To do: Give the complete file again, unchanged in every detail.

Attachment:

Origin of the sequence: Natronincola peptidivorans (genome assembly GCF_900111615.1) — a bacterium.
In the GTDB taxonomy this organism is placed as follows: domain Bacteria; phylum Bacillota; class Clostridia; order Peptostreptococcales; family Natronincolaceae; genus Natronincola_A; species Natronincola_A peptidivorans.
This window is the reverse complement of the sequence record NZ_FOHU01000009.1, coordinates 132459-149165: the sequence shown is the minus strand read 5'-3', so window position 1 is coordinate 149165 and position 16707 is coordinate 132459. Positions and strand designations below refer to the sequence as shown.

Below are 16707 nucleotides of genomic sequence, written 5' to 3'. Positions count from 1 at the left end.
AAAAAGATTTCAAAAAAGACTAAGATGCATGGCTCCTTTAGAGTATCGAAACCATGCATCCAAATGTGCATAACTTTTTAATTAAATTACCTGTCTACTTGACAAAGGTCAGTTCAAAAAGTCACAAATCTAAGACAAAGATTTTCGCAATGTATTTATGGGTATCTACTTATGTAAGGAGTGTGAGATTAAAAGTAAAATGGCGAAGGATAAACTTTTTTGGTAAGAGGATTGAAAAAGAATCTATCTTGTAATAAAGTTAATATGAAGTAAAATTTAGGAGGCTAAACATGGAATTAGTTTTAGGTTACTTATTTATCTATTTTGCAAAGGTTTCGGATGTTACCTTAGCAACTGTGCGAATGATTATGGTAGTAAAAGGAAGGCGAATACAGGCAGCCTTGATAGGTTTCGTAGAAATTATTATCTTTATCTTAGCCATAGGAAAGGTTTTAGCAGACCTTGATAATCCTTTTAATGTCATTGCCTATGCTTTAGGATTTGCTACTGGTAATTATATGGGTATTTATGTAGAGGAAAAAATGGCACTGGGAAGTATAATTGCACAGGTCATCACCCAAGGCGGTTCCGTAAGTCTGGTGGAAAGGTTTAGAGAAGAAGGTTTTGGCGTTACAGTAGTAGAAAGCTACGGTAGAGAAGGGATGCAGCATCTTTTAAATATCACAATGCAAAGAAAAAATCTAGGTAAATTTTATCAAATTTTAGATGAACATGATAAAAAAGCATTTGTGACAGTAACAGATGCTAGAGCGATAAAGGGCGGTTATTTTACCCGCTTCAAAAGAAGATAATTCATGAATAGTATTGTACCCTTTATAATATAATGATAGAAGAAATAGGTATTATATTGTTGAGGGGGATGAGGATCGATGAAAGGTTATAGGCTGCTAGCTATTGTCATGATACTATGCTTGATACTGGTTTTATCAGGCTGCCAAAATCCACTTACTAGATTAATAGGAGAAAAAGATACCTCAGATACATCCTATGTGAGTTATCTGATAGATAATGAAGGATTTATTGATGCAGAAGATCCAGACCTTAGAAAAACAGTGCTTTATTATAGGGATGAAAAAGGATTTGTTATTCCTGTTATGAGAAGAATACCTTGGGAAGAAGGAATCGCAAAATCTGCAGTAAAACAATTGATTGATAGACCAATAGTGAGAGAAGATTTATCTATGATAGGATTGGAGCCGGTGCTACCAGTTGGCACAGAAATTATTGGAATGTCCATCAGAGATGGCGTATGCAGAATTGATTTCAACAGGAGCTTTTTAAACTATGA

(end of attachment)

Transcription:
Origin of the sequence: Natronincola peptidivorans (genome assembly GCF_900111615.1) — a bacterium.
In the GTDB taxonomy this organism is placed as follows: domain Bacteria; phylum Bacillota; class Clostridia; order Peptostreptococcales; family Natronincolaceae; genus Natronincola_A; species Natronincola_A peptidivorans.
This window is the reverse complement of the sequence record NZ_FOHU01000009.1, coordinates 132459-149165: the sequence shown is the minus strand read 5'-3', so window position 1 is coordinate 149165 and position 16707 is coordinate 132459. Positions and strand designations below refer to the sequence as shown.

Below are 16707 nucleotides of genomic sequence, written 5' to 3'. Positions count from 1 at the left end.
AAAAAGATTTCAAAAAAGACTAAGATGCATGGCTCCTTTAGAGTATCGAAACCATGCATCCAAATGTGCATAACTTTTTAATTAAATTACCTGTCTACTTGACAAAGGTCAGTTCAAAAAGTCACAAATCTAAGACAAAGATTTTCGCAATGTATTTATGGGTATCTACTTATGTAAGGAGTGTGAGATTAAAAGTAAAATGGCGAAGGATAAACTTTTTTGGTAAGAGGATTGAAAAAGAATCTATCTTGTAATAAAGTTAATATGAAGTAAAATTTAGGAGGCTAAACATGGAATTAGTTTTAGGTTACTTATTTATCTATTTTGCAAAGGTTTCGGATGTTACCTTAGCAACTGTGCGAATGATTATGGTAGTAAAAGGAAGGCGAATACAGGCAGCCTTGATAGGTTTCGTAGAAATTATTATCTTTATCTTAGCCATAGGAAAGGTTTTAGCAGACCTTGATAATCCTTTTAATGTCATTGCCTATGCTTTAGGATTTGCTACTGGTAATTATATGGGTATTTATGTAGAGGAAAAAATGGCACTGGGAAGTATAATTGCACAGGTCATCACCCAAGGCGGTTCCGTAAGTCTGGTGGAAAGGTTTAGAGAAGAAGGTTTTGGCGTTACAGTAGTAGAAAGCTACGGTAGAGAAGGGATGCAGCATCTTTTAAATATCACAATGCAAAGAAAAAATCTAGGTAAATTTTATCAAATTTTAGATGAACATGATAAAAAAGCATTTGTGACAGTAACAGATGCTAGAGCGATAAAGGGCGGTTATTTTACCCGCTTCAAAAGAAGATAATTCATGAATAGTATTGTACCCTTTATAATATAATGATAGAAGAAATAGGTATTATATTGTTGAGGGGGATGAGGATCGATGAAAGGTTATAGGCTGCTAGCTATTGTCATGATACTATGCTTGATACTGGTTTTATCAGGCTGCCAAAATCCACTTACTAGATTAATAGGAGAAAAAGATACCTCAGATACATCCTATGTGAGTTATCTGATAGATAATGAAGGATTTATTGATGCAGAAGATCCAGACCTTAGAAAAACAGTGCTTTATTATAGGGATGAAAAAGGATTTGTTATTCCTGTTATGAGAAGAATACCTTGGGAAGAAGGAATCGCAAAATCTGCAGTAAAACAATTGATTGATAGACCAATAGTGAGAGAAGATTTATCTATGATAGGATTGGAGCCGGTGCTACCAGTTGGCACAGAAATTATTGGAATGTCCATCAGAGATGGCGTATGCAGAATTGATTTCAACAGGAGCTTTTTAAACTATGA